30 found
Sort by:
  1. Gary Watson (2013). Asymmetry and Rational Ability. Philosophy and Phenomenological Research 86 (2):467-475.
    For a symposium on Dana Nelkin's Making Sense of Freedom and Responsibility.
    No categories
    Direct download (8 more)  
     
    My bibliography  
     
    Export citation  
  2. Gary Watson (2013). Psychopathic Agency and Prudential Deficits. Proceedings of the Aristotelian Society 113 (3pt3):269-292.
    Philosophical discussions of psychopathy have been framed primarily in terms of psychopaths' conspicuous moral shortcomings. But despite their vaunted ‘egocentricity’, another prominent trait in the standard psychopathic profile is a characteristic failure to look after themselves; in an important way, psychopaths appear to be as careless of themselves as they are of others. Assuming that the standard profile is largely correct, the question is how these moral and prudential deficits are related. Are they linked in some non-accidental way? This paper (...)
    No categories
    Direct download (3 more)  
     
    My bibliography  
     
    Export citation  
  3. Gary Watson (2009). Promises, Reasons, and Normative Powers. In David Sobel & Steven Wall (eds.), Reasons for Action. Cambridge University Press.
     
    My bibliography  
     
    Export citation  
  4. Christine M. Korsgaard, R. Jay Wallace, Gary Watson, Stephen Darwall & David Shoemaker (2007). 10. Thomas C. Schelling, Strategies of Commitment and Other Essays Thomas C. Schelling, Strategies of Commitment and Other Essays (Pp. 176-181). In Laurie DiMauro (ed.), Ethics. Greenhaven Press.
     
    My bibliography  
     
    Export citation  
  5. Gary Watson (2007). Morality as Equal Accountability: Comments on Stephen Darwall's the Second‐Person Standpoint. Ethics 118 (1):37-51.
    Direct download (4 more)  
     
    My bibliography  
     
    Export citation  
  6. Gary Watson (2006). The Problematic Role of Responsibility in Contexts of Distributive Justice. [REVIEW] Philosophy and Phenomenological Research 72 (2):425 - 432.
  7. Gary Watson (2004). Agency and Answerability: Selected Essays. Oxford University Press.
    Since the 1970s Gary Watson has published a series of brilliant and highly influential essays on human action, examining such questions as: in what ways are we free and not free, rational and irrational, responsible or not for what we do? Moral philosophers and philosophers of action will welcome this collection, representing one of the most important bodies of work in the field.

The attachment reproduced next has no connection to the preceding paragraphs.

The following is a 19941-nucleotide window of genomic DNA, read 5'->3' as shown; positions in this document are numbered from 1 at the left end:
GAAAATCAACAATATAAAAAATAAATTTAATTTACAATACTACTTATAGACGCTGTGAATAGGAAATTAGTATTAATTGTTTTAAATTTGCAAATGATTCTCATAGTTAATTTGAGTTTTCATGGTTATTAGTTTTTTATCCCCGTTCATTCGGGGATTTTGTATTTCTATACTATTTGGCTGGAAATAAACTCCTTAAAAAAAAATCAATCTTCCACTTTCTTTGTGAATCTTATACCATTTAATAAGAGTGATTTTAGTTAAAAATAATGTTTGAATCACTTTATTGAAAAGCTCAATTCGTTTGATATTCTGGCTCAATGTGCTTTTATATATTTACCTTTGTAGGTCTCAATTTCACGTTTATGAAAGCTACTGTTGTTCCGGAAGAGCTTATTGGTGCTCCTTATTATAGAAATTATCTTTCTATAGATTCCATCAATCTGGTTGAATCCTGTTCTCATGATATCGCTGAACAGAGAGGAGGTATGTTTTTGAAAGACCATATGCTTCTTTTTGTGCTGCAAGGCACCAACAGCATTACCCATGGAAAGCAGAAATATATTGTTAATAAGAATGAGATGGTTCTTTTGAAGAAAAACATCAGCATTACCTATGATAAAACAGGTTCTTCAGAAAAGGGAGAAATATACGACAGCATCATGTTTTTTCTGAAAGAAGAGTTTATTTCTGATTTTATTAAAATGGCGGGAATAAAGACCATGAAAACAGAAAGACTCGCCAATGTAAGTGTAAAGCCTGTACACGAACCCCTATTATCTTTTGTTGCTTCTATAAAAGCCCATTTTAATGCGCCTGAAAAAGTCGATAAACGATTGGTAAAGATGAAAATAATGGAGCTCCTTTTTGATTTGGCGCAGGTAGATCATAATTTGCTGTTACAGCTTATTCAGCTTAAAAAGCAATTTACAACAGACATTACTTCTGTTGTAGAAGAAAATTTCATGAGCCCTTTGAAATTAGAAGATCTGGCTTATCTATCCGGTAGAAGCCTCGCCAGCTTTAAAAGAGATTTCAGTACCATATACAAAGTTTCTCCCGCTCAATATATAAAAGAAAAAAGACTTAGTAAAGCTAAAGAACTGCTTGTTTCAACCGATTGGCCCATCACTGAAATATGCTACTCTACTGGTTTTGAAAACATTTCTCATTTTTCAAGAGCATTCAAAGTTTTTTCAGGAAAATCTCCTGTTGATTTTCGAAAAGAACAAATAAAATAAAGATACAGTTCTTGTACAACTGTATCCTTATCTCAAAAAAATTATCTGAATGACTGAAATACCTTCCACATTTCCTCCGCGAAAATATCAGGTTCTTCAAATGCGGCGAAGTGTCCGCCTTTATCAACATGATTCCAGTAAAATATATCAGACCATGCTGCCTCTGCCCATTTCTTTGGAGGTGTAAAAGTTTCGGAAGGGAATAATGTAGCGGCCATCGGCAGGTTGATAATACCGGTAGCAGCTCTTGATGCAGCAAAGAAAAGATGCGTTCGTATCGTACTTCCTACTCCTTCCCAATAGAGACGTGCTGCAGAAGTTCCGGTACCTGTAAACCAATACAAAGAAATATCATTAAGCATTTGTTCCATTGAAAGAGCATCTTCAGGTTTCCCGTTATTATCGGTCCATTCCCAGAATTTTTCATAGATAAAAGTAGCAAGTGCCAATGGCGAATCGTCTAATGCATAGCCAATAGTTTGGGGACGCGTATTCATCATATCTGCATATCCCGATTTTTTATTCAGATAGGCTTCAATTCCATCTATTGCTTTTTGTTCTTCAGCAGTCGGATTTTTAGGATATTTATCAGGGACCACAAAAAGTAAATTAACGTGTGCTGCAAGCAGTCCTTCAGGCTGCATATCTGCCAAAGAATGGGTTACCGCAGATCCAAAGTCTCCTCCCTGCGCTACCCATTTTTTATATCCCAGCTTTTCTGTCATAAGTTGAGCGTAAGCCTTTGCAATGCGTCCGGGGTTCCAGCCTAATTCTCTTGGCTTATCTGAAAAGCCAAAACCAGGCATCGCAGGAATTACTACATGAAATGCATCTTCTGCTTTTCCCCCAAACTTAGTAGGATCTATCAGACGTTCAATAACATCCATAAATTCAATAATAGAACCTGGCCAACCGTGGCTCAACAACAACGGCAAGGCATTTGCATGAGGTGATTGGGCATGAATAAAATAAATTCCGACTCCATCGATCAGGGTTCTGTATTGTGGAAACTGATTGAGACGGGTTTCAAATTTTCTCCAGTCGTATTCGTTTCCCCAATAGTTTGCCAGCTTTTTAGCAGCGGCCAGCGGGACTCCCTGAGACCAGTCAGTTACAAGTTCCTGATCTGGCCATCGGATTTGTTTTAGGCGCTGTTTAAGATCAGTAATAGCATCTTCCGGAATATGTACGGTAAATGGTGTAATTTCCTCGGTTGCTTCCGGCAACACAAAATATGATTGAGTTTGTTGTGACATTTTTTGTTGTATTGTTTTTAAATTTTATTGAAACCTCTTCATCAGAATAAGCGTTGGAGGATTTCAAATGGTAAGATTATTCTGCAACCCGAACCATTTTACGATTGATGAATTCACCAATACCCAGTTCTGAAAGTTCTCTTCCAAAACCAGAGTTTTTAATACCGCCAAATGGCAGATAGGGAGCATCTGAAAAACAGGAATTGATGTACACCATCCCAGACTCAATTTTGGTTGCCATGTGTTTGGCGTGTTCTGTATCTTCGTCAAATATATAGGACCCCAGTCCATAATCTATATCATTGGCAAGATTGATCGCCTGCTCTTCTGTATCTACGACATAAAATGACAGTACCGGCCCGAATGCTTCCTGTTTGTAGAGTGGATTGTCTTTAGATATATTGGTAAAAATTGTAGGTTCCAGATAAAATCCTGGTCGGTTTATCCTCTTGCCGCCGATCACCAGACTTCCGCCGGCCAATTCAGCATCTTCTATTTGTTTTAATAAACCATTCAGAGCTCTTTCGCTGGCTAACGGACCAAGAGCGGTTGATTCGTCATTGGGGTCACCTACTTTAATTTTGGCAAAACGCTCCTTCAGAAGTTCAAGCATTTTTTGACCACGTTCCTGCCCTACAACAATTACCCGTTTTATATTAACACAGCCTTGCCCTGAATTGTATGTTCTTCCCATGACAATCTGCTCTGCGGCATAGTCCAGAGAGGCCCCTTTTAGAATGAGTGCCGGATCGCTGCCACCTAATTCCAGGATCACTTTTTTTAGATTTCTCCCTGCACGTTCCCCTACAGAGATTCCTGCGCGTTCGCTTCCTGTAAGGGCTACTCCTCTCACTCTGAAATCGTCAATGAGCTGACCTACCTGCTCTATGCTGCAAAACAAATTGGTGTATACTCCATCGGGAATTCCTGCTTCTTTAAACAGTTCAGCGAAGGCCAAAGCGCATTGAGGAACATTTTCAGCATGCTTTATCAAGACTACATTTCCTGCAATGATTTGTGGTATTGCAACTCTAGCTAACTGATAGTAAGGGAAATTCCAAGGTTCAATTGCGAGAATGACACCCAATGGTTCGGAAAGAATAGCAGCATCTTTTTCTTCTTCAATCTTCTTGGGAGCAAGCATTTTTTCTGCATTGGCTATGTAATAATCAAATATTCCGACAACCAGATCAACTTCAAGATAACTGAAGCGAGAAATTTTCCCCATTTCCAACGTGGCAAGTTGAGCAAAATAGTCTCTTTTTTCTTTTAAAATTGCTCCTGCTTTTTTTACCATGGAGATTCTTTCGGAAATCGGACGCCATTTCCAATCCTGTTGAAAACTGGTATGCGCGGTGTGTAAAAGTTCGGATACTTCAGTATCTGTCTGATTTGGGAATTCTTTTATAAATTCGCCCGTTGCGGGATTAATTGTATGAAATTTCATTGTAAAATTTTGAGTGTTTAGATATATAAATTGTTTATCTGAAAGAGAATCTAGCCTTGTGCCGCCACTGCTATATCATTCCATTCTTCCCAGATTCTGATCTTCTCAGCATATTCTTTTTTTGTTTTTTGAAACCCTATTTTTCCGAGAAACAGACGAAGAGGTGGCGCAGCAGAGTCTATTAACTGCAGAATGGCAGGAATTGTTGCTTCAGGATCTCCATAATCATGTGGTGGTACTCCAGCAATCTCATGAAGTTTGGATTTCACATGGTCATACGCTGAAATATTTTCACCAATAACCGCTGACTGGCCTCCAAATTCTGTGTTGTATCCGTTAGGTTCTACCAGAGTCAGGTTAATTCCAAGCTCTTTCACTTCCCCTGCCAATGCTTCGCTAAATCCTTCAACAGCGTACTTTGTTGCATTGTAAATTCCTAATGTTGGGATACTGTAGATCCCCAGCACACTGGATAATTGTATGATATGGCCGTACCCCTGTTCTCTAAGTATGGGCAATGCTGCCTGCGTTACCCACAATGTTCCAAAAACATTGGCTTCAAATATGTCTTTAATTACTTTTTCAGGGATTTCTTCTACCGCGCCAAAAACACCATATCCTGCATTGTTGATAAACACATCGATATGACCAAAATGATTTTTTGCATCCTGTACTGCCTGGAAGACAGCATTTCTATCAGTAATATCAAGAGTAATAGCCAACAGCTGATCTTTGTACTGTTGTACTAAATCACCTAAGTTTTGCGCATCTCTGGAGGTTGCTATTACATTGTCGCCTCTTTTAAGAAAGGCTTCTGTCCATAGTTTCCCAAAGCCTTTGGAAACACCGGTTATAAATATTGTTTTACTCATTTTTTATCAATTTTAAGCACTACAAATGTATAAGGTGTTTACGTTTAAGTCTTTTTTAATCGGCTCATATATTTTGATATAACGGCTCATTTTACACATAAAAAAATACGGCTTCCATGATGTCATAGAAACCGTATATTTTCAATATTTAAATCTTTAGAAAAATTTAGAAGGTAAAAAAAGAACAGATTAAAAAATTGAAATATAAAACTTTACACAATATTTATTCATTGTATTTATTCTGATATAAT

Direct download  
     
    My bibliography  
     
    Export citation  
  8. Gary Watson (2004). Asserting and Promising. Philosophical Studies 117 (1-2):57-77.
    Direct download (7 more)  
     
    My bibliography  
     
    Export citation  
  9. Gary Watson (ed.) (2003). Free Will. Oxford University Press.
    The new edition of this highly successful text will once again provide the ideal introduction to free will. This volume brings together some of the most influential contributions to the topic of free will during the past 50 years, as well as some notable recent work.
    Direct download  
     
    My bibliography  
     
    Export citation  
  10. Gary Watson (2003). Free Will, 2nd Ed. Oxford University Press.
    Translate to English
    | Direct download  
     
    My bibliography  
     
    Export citation  
  11. Gary Watson (2003). The Work of the Will. In Sarah Stroud & Christine Tappolet (eds.), Weakness of Will and Practical Irrationality. Oxford Clarendon Press.
  12. Gary Watson (2002). Contractualism and the Boundaries of Morality. Social Theory and Practice 28 (2):221-241.
    Direct download (4 more)  
     
    My bibliography  
     
    Export citation  
  13. Gary Watson (2002). Review: Agency and Responsibility: A Common Sense Moral Psychology. [REVIEW] Mind 111 (444):876-882.
    Direct download (6 more)  
     
    My bibliography  
     
    Export citation  
  14. Gary Watson (2001). Reasons and Responsibility. Ethics 111 (2):374-394.
  15. Gary Watson (1999). Disordered Appetites: Addiction, Compulsion and Dependence. In Jon Elster (ed.), Addiction: Entries and Exits. Russell Sage Publications.
    Translate to English
    | Direct download  
     
    My bibliography  
     
    Export citation  
  16. Gary Watson (1999). Soft Libertarianism and Hard Compatibilism. Journal of Ethics 3 (4):351-365.